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  1. #1
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    Rotor sizes; too big?

    A friend of mine isn't happy with standard rotor sizes, for his particular situation. He thinks he needs to go as big as possible, more or less. Why he thinks that, I'm not quite sure. Rather than running the standard 180 front/160 back, he insists that he must have 203 front/180 rear. For reference, he weighs about 165ish pounds, and rides both XC-oriented FS 29er and FS 26er. His riding is on mild to moderate trails only; never any jumping, thrashing, or harsh/dedicated DH riding, etc. I've tried to tell him that the 203/180 will be way too overkill for him, but he won't listen; he's too stubborn, and too set in ways. What do you think? Is he really on to something significant here, or am I right in trying to help point him in the better direction (e.g., just sticking with the standard 180/160 combo, given his weight and riding style)?

  2. #2
    human dehumidifier
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    I think it's no big deal to have too much brake, but a problem when you have too little. Also, there is no such thing as overkill when it comes to a bike, only limits on what a person can afford.
    I may or may not be laughing at you.

  3. #3
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    How about this, if he finds 203 front and 180 rear too powerful, switch the 180 up front and 203 back. 203 rear is good for those wet days where using too much front brake just leads to nasty wash outs

  4. #4
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    I wouldn't see the need myself. Check if the fork will accept a 203 first though. Not all forks are designed for that. Does he find himself overshooting corners? Maybe better pads is what he needs. If for example he's running resin pads a change to full metal will give more bite. I do think there is merit to a stronger front caliper. I think nearly all motorized vehicles have both larger front rotors and stronger front calipers than on the rear.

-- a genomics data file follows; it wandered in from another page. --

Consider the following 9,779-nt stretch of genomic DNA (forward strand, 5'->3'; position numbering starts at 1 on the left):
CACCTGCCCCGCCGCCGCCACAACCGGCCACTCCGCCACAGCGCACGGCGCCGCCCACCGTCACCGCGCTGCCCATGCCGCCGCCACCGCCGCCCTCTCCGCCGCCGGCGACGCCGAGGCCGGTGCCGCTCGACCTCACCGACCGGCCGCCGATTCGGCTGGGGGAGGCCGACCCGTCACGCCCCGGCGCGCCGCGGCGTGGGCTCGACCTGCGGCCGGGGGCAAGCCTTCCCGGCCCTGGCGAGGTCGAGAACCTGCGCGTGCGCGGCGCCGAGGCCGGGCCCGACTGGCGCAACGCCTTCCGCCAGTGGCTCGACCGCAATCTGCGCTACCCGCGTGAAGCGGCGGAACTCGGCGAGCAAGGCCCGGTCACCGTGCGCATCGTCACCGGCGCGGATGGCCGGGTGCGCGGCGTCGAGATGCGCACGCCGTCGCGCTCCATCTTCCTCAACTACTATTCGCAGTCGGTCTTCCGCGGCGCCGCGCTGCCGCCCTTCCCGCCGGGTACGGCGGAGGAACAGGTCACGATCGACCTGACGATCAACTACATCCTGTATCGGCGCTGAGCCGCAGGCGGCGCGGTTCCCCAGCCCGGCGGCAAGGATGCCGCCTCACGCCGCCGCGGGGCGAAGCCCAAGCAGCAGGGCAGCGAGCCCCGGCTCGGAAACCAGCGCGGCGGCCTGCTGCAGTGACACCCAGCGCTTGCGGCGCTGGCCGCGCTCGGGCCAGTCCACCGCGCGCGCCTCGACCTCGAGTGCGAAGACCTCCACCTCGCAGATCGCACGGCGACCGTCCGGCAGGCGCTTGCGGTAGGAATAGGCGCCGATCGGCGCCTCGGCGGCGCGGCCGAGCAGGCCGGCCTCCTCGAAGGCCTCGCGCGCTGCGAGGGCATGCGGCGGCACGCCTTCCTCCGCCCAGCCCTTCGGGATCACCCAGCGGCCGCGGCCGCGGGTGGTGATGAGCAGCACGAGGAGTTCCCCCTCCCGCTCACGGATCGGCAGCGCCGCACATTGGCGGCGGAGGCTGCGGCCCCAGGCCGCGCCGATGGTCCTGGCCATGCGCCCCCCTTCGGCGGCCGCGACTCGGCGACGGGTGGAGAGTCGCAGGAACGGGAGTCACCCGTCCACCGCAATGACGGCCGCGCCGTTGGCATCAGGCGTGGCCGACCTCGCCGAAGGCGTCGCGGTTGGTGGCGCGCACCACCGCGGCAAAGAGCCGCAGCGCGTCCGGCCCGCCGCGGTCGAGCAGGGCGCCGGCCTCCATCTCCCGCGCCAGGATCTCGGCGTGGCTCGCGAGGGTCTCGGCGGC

5. #5
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    In all likelyhood he is using some pretty shitty braking technques...

    and his riding skills are not that great...

    On the other hand so what if he wants a 203mm rotor.....

    I run a 203/160 I got there becasuse I kept cooking brakes on long down hills I weigh about 185 lbs.

  6. #6
    Plays with tools
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    As long as he is within the manufacturer's recommendation or maximum rotor size let him do what he wants.

  7. #7
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    It's really just preference. As someone pointed out, if he does not like it, it won't cost him anything to go down to 180/160.

    Personally, I found that too big a rotor was a little bit of a drawback slower and lose conditions. Others can't get one big enough.

    What kind of brakes? If they are crappy ones, he may want to bigger ones just to make up for it.
    15mm is a second-best solution to a problem that was already solved.

  8. #8
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    1. He isn't trying to have the biggest rotors possible. That would be 203/203
    2. You might want to point out the downsides of big rotors such as:
    - More weight
    - slight bends or warping are more likely to cause rubbing
    - possible modulation problems
    - possible higher stress on the brake adapter and bolts (hence the reason for rotor size limits by some manufacturers).

    3. On the other hand, a bigger rotor gives you more power with less hand force, and stays cooler. So, it really comes down to a personal preference after looking at the pro's and cons.

    4. I've bombed down plenty of long steep Colorado downhills using 160's, or 180/160, and I weigh 190, so it is important to note that your friend does not have the "need" for these large rotors, but then again, a lot of our bike choices are based on personal likes and not on need.

  9. #9
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    I run 203 out front and out back, could not be happier. Went large cause on many of the rides I have long steepish down hills with you don't really want to overshoot the corner. Also at the time I was 225.

    ALso this is on a Giant XTC 29er.

  10. #10
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    maybe he just likes not having to squeeze the lever as hard

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